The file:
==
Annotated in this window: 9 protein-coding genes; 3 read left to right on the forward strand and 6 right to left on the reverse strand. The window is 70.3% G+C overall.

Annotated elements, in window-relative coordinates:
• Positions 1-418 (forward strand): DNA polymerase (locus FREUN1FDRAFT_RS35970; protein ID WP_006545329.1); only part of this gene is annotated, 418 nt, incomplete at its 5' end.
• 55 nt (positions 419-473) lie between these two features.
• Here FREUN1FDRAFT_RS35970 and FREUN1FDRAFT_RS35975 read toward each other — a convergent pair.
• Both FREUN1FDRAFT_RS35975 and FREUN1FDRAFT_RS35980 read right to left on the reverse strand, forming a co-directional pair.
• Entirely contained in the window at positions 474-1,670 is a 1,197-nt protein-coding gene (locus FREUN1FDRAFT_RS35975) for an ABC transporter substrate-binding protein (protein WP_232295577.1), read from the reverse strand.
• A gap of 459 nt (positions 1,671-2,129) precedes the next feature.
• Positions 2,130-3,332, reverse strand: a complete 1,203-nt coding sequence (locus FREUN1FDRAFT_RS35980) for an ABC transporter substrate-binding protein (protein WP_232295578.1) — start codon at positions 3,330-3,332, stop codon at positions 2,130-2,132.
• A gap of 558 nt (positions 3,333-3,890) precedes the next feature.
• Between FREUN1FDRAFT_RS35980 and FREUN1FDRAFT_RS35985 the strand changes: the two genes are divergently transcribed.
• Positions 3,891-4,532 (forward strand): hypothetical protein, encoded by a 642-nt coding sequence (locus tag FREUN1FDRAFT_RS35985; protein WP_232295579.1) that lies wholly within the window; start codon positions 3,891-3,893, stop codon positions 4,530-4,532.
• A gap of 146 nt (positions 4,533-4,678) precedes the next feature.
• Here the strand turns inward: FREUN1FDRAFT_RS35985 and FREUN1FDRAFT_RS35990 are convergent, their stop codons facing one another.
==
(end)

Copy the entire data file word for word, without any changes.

Annotated in this window: 9 protein-coding genes; 3 read left to right on the forward strand and 6 right to left on the reverse strand. The window is 70.3% G+C overall.

Annotated elements, in window-relative coordinates:
• Positions 1-418 (forward strand): DNA polymerase (locus FREUN1FDRAFT_RS35970; protein ID WP_006545329.1); only part of this gene is annotated, 418 nt, incomplete at its 5' end.
• 55 nt (positions 419-473) lie between these two features.
• Here FREUN1FDRAFT_RS35970 and FREUN1FDRAFT_RS35975 read toward each other — a convergent pair.
• Both FREUN1FDRAFT_RS35975 and FREUN1FDRAFT_RS35980 read right to left on the reverse strand, forming a co-directional pair.
• Entirely contained in the window at positions 474-1,670 is a 1,197-nt protein-coding gene (locus FREUN1FDRAFT_RS35975) for an ABC transporter substrate-binding protein (protein WP_232295577.1), read from the reverse strand.
• A gap of 459 nt (positions 1,671-2,129) precedes the next feature.
• Positions 2,130-3,332, reverse strand: a complete 1,203-nt coding sequence (locus FREUN1FDRAFT_RS35980) for an ABC transporter substrate-binding protein (protein WP_232295578.1) — start codon at positions 3,330-3,332, stop codon at positions 2,130-2,132.
• A gap of 558 nt (positions 3,333-3,890) precedes the next feature.
• Between FREUN1FDRAFT_RS35980 and FREUN1FDRAFT_RS35985 the strand changes: the two genes are divergently transcribed.
• Positions 3,891-4,532 (forward strand): hypothetical protein, encoded by a 642-nt coding sequence (locus tag FREUN1FDRAFT_RS35985; protein WP_232295579.1) that lies wholly within the window; start codon positions 3,891-3,893, stop codon positions 4,530-4,532.
• A gap of 146 nt (positions 4,533-4,678) precedes the next feature.
• Here the strand turns inward: FREUN1FDRAFT_RS35985 and FREUN1FDRAFT_RS35990 are convergent, their stop codons facing one another.